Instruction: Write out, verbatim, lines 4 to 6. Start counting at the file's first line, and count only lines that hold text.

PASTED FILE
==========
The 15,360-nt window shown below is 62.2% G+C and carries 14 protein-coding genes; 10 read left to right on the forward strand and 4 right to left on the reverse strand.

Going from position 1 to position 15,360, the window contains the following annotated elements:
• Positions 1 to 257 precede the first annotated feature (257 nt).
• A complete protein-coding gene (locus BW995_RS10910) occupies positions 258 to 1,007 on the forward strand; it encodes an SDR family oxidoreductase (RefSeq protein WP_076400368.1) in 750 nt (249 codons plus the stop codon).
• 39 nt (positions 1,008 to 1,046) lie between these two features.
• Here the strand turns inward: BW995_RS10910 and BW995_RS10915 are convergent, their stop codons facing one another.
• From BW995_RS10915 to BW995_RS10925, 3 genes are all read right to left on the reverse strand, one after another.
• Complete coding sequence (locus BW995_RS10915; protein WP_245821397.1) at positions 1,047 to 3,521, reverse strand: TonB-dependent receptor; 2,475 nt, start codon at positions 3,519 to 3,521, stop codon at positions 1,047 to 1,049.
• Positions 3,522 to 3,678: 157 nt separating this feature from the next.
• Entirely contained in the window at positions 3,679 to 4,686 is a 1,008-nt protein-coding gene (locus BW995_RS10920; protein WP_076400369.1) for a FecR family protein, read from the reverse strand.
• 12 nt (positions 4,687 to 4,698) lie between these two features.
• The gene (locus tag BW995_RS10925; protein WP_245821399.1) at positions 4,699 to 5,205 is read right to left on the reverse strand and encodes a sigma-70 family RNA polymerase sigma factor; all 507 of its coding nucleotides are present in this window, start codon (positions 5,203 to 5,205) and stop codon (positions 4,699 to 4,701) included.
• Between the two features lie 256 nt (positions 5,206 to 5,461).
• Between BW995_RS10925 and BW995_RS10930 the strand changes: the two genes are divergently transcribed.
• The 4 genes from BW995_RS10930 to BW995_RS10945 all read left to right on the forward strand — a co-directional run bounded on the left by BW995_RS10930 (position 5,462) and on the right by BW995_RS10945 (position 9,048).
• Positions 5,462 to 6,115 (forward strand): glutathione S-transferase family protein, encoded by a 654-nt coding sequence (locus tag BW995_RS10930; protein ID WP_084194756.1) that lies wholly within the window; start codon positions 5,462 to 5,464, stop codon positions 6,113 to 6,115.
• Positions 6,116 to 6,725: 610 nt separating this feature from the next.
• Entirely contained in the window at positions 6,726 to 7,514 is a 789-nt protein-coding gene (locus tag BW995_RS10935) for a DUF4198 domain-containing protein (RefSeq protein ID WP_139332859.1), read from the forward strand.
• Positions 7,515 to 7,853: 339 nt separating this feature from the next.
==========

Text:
• A complete protein-coding gene (locus BW995_RS10910) occupies positions 258 to 1,007 on the forward strand; it encodes an SDR family oxidoreductase (RefSeq protein WP_076400368.1) in 750 nt (249 codons plus the stop codon).
• 39 nt (positions 1,008 to 1,046) lie between these two features.
• Here the strand turns inward: BW995_RS10910 and BW995_RS10915 are convergent, their stop codons facing one another.